Sir Chandrashekhara Venkata Raman was born on 7 November 1888 and died on 21 November 1970. He was an Indian physicist born in the former Madras Province in India. He carried out ground-breaking work in the field of light scattering, which earned him the 1930 Nobel Prize for Physics, and was the first person in Asia to obtain the said award for achievements in science.
C.V. Raman discovered the Raman effect, which occurs when light that shines through a material is scattered and its wavelength changes from that of the original incident light because of its interactions with the molecules in the material.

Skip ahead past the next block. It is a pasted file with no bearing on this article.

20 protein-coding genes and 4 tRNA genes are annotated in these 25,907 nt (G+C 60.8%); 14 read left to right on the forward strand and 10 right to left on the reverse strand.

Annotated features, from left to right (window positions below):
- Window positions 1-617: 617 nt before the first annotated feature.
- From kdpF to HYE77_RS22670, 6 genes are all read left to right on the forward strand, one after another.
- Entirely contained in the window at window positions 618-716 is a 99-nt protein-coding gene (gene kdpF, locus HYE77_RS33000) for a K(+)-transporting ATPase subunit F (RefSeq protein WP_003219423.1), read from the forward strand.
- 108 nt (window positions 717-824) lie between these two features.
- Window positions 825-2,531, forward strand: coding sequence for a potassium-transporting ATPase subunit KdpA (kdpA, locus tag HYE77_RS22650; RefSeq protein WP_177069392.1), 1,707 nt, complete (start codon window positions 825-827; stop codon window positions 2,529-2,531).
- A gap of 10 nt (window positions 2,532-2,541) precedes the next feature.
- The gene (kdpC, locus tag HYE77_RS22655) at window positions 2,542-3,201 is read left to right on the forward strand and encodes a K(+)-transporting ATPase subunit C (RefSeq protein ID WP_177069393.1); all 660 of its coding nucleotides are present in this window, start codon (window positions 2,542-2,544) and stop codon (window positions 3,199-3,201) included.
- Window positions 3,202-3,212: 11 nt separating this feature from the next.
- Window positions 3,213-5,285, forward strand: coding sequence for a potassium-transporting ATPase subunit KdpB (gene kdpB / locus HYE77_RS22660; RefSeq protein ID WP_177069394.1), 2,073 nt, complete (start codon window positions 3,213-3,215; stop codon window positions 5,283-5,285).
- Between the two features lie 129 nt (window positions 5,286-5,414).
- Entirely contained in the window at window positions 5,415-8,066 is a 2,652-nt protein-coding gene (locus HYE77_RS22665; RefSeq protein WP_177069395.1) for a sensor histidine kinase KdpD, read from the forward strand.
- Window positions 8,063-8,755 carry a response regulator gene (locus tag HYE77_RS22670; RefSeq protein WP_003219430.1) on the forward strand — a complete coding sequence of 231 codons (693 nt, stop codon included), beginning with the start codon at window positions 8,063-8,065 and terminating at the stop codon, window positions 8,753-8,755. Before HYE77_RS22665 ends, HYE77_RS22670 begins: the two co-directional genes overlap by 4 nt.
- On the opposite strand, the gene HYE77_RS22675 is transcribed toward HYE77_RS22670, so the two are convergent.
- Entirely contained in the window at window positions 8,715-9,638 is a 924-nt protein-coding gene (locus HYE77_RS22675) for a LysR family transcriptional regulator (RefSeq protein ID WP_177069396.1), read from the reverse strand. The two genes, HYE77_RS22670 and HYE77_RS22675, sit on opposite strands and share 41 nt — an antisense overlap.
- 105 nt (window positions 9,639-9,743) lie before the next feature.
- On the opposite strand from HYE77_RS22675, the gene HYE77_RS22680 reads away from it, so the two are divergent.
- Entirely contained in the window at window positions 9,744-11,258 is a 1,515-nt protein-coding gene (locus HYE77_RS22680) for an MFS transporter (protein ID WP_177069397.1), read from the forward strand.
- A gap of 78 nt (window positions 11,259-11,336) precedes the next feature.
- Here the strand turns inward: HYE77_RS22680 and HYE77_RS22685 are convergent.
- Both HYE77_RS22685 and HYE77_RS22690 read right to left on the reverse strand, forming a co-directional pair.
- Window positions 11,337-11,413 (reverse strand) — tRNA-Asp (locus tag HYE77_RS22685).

Raman was knighted in 1929, and in 1933 he moved to the Indian Institute of Science, at Bangalore, as head of the department of physics. In 1947 he was named director of the Raman Research Institute there and in 1961 became a member of the Pontifical Academy of Science.
He contributed to the building up of nearly every Indian research institution in his time, founded the Indian Journal of Physics and the Indian Academy of Sciences, and trained hundreds of students who found important posts in universities and government in India and Myanmar (Burma).
He discovered that when light traverses a transparent material, some of the deflected light changes wavelength and amplitude. This phenomenon, subsequently known as Raman scattering, results from the Raman effect. In the year 1954, the Indian government honored him with India’s highest civilian award, the Bharat Ratna.